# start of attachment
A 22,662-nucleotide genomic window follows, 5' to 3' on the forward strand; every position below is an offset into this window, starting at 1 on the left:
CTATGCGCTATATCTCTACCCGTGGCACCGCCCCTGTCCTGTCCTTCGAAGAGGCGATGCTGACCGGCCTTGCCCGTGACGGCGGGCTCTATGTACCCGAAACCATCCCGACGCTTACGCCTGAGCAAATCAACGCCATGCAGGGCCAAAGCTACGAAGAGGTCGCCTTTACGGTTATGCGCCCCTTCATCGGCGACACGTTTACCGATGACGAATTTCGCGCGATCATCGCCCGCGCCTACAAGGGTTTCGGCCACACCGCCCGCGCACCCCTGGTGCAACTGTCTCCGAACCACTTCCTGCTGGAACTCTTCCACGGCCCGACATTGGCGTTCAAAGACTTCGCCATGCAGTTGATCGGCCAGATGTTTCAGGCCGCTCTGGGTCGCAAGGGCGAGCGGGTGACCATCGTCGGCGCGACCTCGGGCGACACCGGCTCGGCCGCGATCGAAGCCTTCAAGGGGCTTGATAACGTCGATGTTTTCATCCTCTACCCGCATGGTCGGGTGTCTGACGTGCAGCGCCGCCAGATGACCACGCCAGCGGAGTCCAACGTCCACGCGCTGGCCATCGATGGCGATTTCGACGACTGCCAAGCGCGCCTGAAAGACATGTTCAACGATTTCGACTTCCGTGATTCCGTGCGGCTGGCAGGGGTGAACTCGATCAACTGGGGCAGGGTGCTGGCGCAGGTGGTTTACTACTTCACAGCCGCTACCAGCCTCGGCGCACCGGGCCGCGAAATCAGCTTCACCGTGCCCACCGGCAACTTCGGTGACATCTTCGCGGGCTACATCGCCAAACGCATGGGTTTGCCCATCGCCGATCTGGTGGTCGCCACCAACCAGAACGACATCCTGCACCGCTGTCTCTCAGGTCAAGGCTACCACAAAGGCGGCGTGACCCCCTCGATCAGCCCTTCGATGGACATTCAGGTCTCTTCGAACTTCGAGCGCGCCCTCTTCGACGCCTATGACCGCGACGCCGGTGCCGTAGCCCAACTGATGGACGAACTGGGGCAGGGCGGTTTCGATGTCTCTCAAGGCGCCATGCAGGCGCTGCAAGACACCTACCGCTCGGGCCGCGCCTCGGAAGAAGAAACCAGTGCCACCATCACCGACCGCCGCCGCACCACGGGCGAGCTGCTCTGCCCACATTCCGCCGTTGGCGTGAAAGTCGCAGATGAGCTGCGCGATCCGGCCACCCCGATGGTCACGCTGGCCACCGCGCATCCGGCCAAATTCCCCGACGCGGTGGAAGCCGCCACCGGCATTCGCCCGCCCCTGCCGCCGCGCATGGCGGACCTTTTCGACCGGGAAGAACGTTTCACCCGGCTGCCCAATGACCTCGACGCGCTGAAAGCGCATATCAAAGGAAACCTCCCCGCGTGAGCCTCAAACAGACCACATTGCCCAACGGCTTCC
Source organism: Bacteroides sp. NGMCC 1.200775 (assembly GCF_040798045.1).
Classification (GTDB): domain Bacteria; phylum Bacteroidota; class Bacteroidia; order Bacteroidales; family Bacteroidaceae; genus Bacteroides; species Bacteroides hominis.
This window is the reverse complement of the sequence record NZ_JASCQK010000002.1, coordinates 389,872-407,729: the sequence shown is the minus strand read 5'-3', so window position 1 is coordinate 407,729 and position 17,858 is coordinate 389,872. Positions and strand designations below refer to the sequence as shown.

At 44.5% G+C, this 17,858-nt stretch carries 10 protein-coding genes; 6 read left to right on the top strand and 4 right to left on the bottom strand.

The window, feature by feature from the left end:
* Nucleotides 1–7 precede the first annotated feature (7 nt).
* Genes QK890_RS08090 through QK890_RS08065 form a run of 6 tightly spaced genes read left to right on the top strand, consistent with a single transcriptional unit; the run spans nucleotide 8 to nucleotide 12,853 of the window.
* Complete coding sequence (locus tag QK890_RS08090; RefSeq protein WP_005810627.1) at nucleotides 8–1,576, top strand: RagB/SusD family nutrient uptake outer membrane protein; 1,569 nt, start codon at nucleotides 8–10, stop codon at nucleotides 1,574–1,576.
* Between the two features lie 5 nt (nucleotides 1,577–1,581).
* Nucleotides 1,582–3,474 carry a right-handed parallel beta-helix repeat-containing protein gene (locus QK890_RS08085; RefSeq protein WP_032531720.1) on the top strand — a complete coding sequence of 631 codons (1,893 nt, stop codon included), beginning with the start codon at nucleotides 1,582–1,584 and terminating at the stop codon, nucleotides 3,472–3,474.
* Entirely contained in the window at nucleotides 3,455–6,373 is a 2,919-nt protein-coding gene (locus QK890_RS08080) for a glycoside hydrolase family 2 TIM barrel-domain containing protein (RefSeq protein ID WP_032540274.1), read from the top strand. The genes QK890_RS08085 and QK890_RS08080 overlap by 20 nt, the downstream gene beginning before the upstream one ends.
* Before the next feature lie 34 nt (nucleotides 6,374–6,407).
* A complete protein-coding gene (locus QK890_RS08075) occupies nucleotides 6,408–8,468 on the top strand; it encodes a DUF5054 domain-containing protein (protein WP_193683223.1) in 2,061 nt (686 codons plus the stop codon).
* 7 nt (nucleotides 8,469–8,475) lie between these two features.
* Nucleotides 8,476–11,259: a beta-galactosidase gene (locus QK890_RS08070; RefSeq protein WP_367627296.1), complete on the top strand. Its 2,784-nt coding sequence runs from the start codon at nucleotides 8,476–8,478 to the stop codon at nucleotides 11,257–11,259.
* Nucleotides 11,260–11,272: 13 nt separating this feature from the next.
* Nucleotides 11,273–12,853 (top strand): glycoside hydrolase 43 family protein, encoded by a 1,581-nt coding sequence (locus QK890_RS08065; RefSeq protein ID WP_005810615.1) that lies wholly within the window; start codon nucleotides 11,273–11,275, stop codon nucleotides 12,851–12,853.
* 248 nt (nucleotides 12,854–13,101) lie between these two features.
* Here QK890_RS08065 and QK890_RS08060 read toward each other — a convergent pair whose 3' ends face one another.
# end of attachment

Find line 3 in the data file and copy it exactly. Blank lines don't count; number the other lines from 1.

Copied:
Source organism: Bacteroides sp. NGMCC 1.200775 (assembly GCF_040798045.1).